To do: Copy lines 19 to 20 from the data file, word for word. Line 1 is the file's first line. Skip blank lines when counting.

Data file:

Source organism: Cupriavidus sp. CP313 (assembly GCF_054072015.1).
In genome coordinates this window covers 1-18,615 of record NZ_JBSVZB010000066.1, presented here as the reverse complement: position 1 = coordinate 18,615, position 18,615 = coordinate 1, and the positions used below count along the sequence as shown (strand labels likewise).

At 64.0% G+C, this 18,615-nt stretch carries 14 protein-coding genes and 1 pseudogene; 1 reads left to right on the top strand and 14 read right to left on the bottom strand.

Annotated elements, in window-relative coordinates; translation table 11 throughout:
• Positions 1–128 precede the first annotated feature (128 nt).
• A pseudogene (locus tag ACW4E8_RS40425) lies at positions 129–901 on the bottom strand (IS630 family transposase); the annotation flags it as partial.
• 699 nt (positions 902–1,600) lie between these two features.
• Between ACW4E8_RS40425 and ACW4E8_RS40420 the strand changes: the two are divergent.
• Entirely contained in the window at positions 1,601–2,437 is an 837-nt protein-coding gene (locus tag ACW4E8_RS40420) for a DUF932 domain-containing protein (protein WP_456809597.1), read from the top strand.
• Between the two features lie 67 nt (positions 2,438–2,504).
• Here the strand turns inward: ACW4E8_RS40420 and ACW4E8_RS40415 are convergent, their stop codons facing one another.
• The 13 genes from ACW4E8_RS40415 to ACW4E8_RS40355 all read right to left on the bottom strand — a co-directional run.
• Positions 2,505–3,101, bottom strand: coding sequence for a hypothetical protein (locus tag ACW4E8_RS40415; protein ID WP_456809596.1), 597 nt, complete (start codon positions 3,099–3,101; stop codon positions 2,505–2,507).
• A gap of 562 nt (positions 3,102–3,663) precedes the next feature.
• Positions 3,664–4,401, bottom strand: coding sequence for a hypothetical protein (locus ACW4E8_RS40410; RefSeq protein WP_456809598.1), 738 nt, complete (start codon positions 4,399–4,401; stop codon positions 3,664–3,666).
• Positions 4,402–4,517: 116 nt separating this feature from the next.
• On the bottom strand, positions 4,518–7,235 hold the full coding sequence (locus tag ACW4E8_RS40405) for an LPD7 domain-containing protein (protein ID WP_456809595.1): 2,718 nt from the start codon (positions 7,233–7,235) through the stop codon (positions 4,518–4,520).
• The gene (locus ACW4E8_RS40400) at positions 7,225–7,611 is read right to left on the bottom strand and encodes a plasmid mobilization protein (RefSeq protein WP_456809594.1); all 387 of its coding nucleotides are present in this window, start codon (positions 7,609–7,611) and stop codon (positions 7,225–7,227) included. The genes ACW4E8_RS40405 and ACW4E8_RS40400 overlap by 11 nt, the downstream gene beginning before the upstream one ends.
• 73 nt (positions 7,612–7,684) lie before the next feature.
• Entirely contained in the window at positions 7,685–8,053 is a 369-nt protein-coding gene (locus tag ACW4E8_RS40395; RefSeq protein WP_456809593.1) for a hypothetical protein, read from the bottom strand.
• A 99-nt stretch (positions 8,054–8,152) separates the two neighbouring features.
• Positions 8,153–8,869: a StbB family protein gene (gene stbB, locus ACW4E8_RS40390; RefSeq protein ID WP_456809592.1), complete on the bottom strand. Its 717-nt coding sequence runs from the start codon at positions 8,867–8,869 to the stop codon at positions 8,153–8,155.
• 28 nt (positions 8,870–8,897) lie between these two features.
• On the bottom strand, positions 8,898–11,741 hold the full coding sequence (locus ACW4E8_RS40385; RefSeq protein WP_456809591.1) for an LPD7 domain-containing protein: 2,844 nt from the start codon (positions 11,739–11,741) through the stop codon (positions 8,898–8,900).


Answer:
• 73 nt (positions 7,612–7,684) lie before the next feature.
• Entirely contained in the window at positions 7,685–8,053 is a 369-nt protein-coding gene (locus tag ACW4E8_RS40395; RefSeq protein WP_456809593.1) for a hypothetical protein, read from the bottom strand.